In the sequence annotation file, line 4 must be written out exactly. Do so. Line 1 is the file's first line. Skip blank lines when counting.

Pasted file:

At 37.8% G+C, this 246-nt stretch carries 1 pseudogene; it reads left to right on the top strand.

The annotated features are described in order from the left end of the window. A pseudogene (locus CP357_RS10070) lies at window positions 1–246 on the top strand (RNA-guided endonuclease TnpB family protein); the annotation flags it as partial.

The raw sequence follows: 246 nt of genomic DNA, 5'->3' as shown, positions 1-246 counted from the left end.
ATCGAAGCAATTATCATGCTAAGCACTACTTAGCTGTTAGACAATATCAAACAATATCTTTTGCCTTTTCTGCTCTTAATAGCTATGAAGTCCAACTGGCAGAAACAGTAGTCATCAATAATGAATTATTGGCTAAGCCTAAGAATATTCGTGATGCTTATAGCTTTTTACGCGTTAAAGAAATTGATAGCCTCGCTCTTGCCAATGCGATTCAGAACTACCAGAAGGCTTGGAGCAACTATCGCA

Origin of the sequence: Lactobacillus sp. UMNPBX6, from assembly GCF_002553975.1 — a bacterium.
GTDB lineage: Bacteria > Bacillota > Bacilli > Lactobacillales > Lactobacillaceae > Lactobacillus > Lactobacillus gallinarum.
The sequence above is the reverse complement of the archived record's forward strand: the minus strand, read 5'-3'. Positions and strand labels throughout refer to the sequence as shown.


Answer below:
ATCGAAGCAATTATCATGCTAAGCACTACTTAGCTGTTAGACAATATCAAACAATATCTTTTGCCTTTTCTGCTCTTAATAGCTATGAAGTCCAACTGGCAGAAACAGTAGTCATCAATAATGAATTATTGGCTAAGCCTAAGAATATTCGTGATGCTTATAGCTTTTTACGCGTTAAAGAAATTGATAGCCTCGCTCTTGCCAATGCGATTCAGAACTACCAGAAGGCTTGGAGCAACTATCGCA